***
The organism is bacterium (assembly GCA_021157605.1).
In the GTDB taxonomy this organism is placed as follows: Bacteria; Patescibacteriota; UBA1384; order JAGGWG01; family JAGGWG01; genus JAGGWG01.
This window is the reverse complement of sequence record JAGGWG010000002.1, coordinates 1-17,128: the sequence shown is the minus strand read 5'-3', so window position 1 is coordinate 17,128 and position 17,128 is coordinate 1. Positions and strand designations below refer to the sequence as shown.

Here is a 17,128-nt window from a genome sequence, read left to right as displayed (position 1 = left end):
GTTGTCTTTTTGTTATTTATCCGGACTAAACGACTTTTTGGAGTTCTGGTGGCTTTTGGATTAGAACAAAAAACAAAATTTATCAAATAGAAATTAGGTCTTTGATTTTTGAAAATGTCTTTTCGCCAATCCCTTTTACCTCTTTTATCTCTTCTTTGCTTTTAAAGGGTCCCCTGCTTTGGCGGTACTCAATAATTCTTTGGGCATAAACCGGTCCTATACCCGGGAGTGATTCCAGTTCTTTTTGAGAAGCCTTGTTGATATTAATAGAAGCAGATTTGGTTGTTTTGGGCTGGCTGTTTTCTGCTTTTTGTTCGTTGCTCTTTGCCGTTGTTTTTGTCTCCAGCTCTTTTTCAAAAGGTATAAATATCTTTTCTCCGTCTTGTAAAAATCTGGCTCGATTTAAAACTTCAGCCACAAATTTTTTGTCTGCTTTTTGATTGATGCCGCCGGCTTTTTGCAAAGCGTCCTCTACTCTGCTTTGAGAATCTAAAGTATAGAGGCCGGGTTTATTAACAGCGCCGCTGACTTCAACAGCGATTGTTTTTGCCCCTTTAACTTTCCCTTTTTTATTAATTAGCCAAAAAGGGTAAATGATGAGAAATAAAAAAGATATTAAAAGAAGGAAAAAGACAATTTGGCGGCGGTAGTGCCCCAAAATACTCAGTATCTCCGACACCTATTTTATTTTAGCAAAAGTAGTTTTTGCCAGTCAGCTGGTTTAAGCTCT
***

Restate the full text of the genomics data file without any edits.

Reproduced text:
The organism is bacterium (assembly GCA_021157605.1).
In the GTDB taxonomy this organism is placed as follows: Bacteria; Patescibacteriota; UBA1384; order JAGGWG01; family JAGGWG01; genus JAGGWG01.
This window is the reverse complement of sequence record JAGGWG010000002.1, coordinates 1-17,128: the sequence shown is the minus strand read 5'-3', so window position 1 is coordinate 17,128 and position 17,128 is coordinate 1. Positions and strand designations below refer to the sequence as shown.

Here is a 17,128-nt window from a genome sequence, read left to right as displayed (position 1 = left end):
GTTGTCTTTTTGTTATTTATCCGGACTAAACGACTTTTTGGAGTTCTGGTGGCTTTTGGATTAGAACAAAAAACAAAATTTATCAAATAGAAATTAGGTCTTTGATTTTTGAAAATGTCTTTTCGCCAATCCCTTTTACCTCTTTTATCTCTTCTTTGCTTTTAAAGGGTCCCCTGCTTTGGCGGTACTCAATAATTCTTTGGGCATAAACCGGTCCTATACCCGGGAGTGATTCCAGTTCTTTTTGAGAAGCCTTGTTGATATTAATAGAAGCAGATTTGGTTGTTTTGGGCTGGCTGTTTTCTGCTTTTTGTTCGTTGCTCTTTGCCGTTGTTTTTGTCTCCAGCTCTTTTTCAAAAGGTATAAATATCTTTTCTCCGTCTTGTAAAAATCTGGCTCGATTTAAAACTTCAGCCACAAATTTTTTGTCTGCTTTTTGATTGATGCCGCCGGCTTTTTGCAAAGCGTCCTCTACTCTGCTTTGAGAATCTAAAGTATAGAGGCCGGGTTTATTAACAGCGCCGCTGACTTCAACAGCGATTGTTTTTGCCCCTTTAACTTTCCCTTTTTTATTAATTAGCCAAAAAGGGTAAATGATGAGAAATAAAAAAGATATTAAAAGAAGGAAAAAGACAATTTGGCGGCGGTAGTGCCCCAAAATACTCAGTATCTCCGACACCTATTTTATTTTAGCAAAAGTAGTTTTTGCCAGTCAGCTGGTTTAAGCTCT